Faulk, S. P., Moon, S., Mitchell, J. L. & Lora, J. M. Regional patterns of extreme precipitation on Titan consistent with observed alluvial fan distribution. Nat. Geosci. 10, 827–831 (2017).
Hayes, A. G. et al. Transient surface liquid in Titan’s polar regions from Cassini. Icarus 211, 655–671 (2011).
Turtle, E. P., Perry, J. E., Hayes, A. G. & McEwen, A. S. Shoreline retreat at Titan’s Ontario Lacus and Arrakis Planitia from Cassini Imaging Science Subsystem observations. Icarus 212, 957–959 (2011).
MacKenzie, S. M. et al. The case for seasonal surface changes at Titan’s lake district. Nat. Astron. 3, 506–510 (2019).
Birch, S. et al. Morphological evidence that Titan’s southern hemisphere basins are paleoseas. Icarus 310, 140–148 (2017).
Turtle, E. P. et al. Titan’s meteorology over the Cassini mission: evidence for extensive subsurface methane reservoirs. Geophys. Res. Lett. 45, 5320–5328 (2018).
Lora, J. M., Lunine, J. I. & Russell, J. L. GCM simulations of Titan’s middle and lower atmosphere and comparison to observations. Icarus 250, 516–528 (2015).
Mitchell, J. L. The drying of Titan’s dunes: Titan’s methane hydrology and its impact on atmospheric circulation. J. Geophys. Res. 113, E08015 (2008).
Schneider, T., Graves, S. D. B., Schaller, E. L. & Brown, M. E. Polar methane accumulation and rainstorms on Titan from simulations of the methane cycle. Nature 481, 58–61 (2012).
Tokano, T. Orbitally and geographically caused seasonal asymmetry in Titan’s tropospheric climate and its implications for the lake distribution. Icarus 317, 337–353 (2019).
Horvath, D. G., Andrews-Hanna, J. C., Newman, C. E., Mitchell, K. L. & Stiles, B. W. The influence of subsurface flow on lake formation and north polar lake distribution on Titan. Icarus 277, 103–124 (2016).
Lopes, R. M. C. et al. Titan as revealed by the Cassini Radar. Space Sci. Rev. 215, 33 (2019).
Dhingra, R. D., Barnes, J. W., Yanites, B. J. & Kirk, R. L. Large catchment area recharges Titan’s Ontario Lacus. Icarus 299, 331–338 (2018).
Newman, C. E., Richardson, M. I., Lian, Y. & Lee, C. Simulating Titan’s methane cycle with the TitanWRF general circulation model. Icarus 267, 106–134 (2016).
Mitchell, J. L., Pierrehumbert, R. T., Frierson, D. M. W. & Caballero, R. The dynamics behind Titan’s methane clouds. Proc. Natl Acad. Sci. USA 103, 18421–18426 (2006).
Jennings, D. E. et al. Titan surface temperatures during the Cassini mission. Astrophys. J. Lett. 877, L8 (2019).
Jennings, D. et al. Surface temperatures on Titan during northern winter and spring. Astrophys. J. Lett. 816, L17 (2016).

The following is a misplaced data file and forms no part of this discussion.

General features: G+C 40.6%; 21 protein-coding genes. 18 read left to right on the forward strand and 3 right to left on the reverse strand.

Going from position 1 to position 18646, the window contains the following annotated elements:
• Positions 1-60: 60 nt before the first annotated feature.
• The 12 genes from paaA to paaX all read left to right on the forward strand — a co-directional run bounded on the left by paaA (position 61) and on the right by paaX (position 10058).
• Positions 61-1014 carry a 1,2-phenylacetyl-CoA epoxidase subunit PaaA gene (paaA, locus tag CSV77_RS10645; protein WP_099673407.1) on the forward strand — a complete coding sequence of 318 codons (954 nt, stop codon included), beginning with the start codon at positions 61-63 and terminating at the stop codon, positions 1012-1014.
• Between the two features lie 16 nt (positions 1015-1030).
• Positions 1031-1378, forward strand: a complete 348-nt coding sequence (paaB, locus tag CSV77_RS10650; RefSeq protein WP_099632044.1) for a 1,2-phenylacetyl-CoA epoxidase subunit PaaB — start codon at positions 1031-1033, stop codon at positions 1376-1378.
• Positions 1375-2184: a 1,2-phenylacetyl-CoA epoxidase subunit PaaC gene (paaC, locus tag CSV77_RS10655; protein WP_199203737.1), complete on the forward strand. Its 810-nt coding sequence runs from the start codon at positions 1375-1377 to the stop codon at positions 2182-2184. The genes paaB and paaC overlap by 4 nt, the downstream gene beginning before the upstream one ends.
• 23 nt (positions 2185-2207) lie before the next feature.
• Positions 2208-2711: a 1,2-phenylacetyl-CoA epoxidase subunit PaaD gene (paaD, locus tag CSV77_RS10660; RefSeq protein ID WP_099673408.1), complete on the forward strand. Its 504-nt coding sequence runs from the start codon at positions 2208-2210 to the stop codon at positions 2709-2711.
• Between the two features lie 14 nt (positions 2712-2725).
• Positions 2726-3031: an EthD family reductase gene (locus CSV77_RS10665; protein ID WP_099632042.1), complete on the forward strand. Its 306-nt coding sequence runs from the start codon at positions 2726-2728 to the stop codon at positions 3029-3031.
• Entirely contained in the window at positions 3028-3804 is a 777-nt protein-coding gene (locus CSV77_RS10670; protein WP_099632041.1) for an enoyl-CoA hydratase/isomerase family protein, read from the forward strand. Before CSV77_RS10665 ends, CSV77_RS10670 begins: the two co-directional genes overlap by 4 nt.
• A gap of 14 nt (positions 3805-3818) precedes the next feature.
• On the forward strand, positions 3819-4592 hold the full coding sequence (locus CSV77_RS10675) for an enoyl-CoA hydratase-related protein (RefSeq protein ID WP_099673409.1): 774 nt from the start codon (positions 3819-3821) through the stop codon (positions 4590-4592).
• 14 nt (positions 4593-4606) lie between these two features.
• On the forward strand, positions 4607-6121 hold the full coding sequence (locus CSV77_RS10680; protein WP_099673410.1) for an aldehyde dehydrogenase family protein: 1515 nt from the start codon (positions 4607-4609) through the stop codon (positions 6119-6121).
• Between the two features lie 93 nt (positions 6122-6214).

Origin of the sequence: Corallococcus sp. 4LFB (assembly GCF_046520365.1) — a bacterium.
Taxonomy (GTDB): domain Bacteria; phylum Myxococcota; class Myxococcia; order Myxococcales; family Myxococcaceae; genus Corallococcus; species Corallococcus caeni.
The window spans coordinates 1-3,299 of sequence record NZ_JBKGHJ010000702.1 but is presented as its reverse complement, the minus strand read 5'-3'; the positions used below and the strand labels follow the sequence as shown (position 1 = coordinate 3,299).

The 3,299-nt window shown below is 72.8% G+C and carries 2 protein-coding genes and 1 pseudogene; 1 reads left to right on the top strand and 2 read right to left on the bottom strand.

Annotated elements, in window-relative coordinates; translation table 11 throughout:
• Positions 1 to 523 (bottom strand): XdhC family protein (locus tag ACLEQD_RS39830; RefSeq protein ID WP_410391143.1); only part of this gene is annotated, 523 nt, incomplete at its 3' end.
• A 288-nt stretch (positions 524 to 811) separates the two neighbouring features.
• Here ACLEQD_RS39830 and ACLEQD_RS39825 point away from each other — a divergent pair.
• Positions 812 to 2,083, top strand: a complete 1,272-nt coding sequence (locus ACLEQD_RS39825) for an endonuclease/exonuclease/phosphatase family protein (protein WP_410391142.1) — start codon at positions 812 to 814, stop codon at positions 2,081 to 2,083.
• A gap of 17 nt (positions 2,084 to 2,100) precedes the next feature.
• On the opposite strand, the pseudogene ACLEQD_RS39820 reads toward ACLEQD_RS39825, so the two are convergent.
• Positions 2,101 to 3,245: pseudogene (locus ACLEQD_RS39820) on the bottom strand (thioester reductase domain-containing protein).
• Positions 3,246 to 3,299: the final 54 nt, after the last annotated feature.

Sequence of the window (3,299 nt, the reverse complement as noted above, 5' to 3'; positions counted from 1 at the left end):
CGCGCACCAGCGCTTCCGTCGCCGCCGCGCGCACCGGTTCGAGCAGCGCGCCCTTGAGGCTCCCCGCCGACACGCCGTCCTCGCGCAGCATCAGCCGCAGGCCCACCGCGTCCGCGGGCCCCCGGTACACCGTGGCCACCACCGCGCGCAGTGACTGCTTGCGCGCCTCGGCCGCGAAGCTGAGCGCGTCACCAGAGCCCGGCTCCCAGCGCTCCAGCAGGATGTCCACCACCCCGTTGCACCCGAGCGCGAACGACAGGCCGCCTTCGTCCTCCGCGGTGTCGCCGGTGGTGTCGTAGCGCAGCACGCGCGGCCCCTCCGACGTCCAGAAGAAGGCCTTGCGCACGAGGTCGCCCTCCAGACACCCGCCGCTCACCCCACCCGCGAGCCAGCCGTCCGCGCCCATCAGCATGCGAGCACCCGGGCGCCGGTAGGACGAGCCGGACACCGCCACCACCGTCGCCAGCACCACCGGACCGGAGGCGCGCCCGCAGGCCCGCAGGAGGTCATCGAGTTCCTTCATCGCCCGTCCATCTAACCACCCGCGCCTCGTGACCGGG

Mitchell, J. L. Titan’s transport-driven methane cycle. Astrophys. J. 756, L26 (2012).
Lora, J. M., Lunine, J. I., Russell, J. L. & Hayes, A. G. Simulations of Titan’s paleoclimate. Icarus 243, 264–273 (2014).
Lorenz, R. D. et al. Titan’s inventory of organic surface materials. Geophys. Res. Lett. 35, L02206 (2008).
Birch, S. P. D. et al. Raised rims around Titan’s sharp-edged depressions. Geophys. Res. Lett. 46, 5846–5854 (2019).
Zarnecki, J. C. et al. A soft solid surface on Titan as revealed by the Huygens Surface Science Package. Nature 438, 792–795 (2005).
Barnes, J. et al. Global-scale surface spectral variations on Titan seen from Cassini/VIMS. Icarus 186, 242–258 (2007).
Soderblom, L. et al. Correlations between Cassini VIMS spectra and RADAR SAR images: implications for Titan’s surface composition and the character of the Huygens Probe Landing Site. Planet. Space Sci. 55, 2025–2036 (2007).
Janssen, M. A. et al. Titan’s surface at 2.18-cm wavelength imaged by the Cassini RADAR radiometer: results and interpretations through the first ten years of observation. Icarus 270, 443–459 (2016).
Griffith, C. A. et al. A corridor of exposed ice-rich bedrock across Titan’s tropical region. Nat. Astron. 3, 642–648 (2019).
Cornet, T. et al. Dissolution on Titan and on Earth: toward the age of Titan’s karstic landscapes. J. Geophys. Res. Planets 120, 1044–1074 (2015).
Lopes, R. M. et al. Nature, distribution, and origin of Titan’s undifferentiated plains. Icarus 270, 162–182 (2016).
Tobie, G., Lunine, J. I. & Sotin, C. Episodic outgassing as the origin of atmospheric methane on Titan. Nature 440, 61–64 (2006).
Mousis, O., Choukroun, M., Lunine, J. I. & Sotin, C. Equilibrium composition between liquid and clathrate reservoirs on Titan. Icarus 239, 39–45 (2014).